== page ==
Credit Kelly Sater, Attorney &
Josh Brekken, Attorney
You’ve been pulled over, tested for alcohol, and charged with a DWI. It’s a moment you’d like to forget, but these things have a way of following you around with ongoing consequences.
Let’s start with the bad news (we promise there’s some good news later): your license can, and likely will be revoked, even before you are convicted of the DWI. Why? In addition to any criminal charges you face resulting from your DWI, you’ll also have to deal with a civil case. These are completely separate cases, and one doesn’t necessarily have any bearing on the other. The criminal case affects your criminal records, but the civil case could affect your license and driving privileges.
Key phrase: “Could affect.” There’s a potential solution. Stay tuned.
First: why is license revocation tied to civil law? It boils down to implied consent. Your driver’s license is considered a matter of civil privilege—it’s not a right—and when you drive on the roads in Minnesota, you are consenting to have your blood alcohol tested, if there is probable cause to believe you are under the influence. So, even if your charges are dismissed in your criminal DWI case, you could still be bumming rides for 90 days (in the case of a misdemeanor) or up to a year (in the case of a gross misdemeanor) if you neglect your civil implied-consent case. And it happens fast. License revocation usually takes place within seven days of the alleged offense.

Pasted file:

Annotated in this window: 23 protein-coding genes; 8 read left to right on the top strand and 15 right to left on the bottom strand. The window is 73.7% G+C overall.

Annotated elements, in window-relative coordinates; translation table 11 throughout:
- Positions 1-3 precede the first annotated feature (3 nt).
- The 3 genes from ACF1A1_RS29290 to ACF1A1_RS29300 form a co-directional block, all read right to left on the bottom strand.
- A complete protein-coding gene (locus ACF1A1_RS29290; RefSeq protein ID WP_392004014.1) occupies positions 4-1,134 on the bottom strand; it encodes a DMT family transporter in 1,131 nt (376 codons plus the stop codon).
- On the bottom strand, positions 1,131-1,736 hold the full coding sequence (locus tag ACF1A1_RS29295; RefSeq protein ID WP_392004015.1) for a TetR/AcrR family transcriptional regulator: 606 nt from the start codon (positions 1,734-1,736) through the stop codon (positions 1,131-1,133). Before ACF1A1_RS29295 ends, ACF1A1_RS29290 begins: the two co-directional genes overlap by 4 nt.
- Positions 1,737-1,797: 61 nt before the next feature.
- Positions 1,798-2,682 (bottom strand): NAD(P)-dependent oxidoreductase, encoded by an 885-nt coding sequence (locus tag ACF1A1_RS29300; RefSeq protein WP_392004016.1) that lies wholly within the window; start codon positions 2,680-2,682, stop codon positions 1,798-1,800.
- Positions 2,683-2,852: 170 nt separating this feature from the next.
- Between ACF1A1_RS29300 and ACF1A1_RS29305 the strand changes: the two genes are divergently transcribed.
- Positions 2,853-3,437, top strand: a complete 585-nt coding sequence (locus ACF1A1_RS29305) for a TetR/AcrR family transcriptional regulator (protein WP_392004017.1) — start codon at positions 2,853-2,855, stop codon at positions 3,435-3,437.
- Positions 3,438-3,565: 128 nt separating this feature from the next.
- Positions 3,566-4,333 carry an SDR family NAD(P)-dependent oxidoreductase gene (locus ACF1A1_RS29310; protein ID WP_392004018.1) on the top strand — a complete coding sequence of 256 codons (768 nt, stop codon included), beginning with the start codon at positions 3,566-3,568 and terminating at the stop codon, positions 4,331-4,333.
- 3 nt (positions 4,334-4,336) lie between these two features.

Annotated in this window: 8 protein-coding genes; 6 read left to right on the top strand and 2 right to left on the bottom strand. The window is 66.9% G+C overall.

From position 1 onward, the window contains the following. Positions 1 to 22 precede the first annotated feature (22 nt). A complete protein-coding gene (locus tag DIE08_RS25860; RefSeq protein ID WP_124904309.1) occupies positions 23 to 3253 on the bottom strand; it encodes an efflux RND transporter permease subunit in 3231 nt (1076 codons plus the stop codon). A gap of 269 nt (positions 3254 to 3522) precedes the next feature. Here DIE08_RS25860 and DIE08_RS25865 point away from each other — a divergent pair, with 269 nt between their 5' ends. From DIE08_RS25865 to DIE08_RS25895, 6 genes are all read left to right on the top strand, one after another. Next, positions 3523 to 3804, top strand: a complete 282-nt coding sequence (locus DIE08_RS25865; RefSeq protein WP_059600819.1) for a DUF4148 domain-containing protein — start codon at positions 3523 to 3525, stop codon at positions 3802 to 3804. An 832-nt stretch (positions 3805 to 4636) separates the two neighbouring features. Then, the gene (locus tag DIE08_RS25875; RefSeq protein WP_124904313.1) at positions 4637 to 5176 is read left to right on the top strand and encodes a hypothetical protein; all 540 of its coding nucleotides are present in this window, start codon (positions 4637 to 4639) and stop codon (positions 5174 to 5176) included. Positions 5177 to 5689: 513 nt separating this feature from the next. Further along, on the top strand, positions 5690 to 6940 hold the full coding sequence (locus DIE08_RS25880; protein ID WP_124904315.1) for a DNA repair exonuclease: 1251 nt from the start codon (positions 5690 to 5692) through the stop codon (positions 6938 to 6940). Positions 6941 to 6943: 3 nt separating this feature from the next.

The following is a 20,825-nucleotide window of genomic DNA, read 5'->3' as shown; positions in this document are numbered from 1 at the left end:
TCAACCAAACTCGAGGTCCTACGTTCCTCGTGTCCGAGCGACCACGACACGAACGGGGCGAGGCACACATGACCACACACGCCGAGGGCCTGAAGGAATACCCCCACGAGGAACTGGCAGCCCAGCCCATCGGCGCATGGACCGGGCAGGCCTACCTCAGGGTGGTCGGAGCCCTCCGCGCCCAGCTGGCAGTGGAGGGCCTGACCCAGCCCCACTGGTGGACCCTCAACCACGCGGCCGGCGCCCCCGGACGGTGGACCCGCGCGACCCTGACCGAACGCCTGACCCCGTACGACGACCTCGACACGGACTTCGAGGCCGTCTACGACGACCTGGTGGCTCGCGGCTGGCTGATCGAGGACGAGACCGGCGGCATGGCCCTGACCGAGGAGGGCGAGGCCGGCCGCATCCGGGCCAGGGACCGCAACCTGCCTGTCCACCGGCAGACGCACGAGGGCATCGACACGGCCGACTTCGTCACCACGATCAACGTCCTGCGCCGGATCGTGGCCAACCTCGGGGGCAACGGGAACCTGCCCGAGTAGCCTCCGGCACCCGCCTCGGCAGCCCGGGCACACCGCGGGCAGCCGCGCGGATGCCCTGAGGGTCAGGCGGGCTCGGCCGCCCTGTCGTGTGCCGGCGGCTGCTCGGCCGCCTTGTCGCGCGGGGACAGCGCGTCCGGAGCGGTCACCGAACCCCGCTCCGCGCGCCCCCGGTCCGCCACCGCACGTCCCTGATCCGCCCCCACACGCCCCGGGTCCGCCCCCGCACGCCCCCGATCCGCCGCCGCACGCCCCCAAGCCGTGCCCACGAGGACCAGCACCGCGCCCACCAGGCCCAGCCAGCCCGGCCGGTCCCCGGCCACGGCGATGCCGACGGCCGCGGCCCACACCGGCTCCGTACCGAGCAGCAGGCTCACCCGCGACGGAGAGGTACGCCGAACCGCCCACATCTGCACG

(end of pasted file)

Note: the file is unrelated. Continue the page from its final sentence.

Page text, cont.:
Here’s that potential solution: just like you can contest criminal charges in a DWI case, you can also contest the revocation of your license.
How to do it? Consult with an attorney who has experience on both the criminal and civil side of DWI cases. Your attorney can file a petition on your behalf to contest license revocation. While there’s no guarantee your petition will be granted, there is a potentially positive component (this is the good news we teased earlier): by filing the petition, you can ask the court to suspend your license revocation while the criminal case is proceeding.
Translation: you could get your license reinstated and hang onto it until your criminal case is resolved. But only if you act fast. If you’re facing DWI charges, contact an attorney right away. You have a limited amount of time to file a petition in your civil case.
Of course, there is fine print involved. This only works in certain counties and with specific degrees (e.g. severity level) of DWIs. There’s also the possibility that you could face vehicle forfeiture and/or license plate impoundment.
Feeling overwhelmed? We don’t blame you. And we’ve barely scratched the surface of DWIs. What happens to your license if you plead guilty to the DWI? Which degree offense leads to license plate impoundment? What are the factors that play into whether your DWI charges could be dismissed? How much is up to the judge’s discretion? What are the filing fees?
All these unknowns add stress to an already stressful situation. We’re here to help. At Johnson/Turner Legal, our attorneys are well-versed in both the criminal and civil sides of your case. We will advocate on your behalf, guide you through every step of the process, and answer any questions you have along the way. The path forward may be bumpy, but we’ll be along for the ride to smooth things out.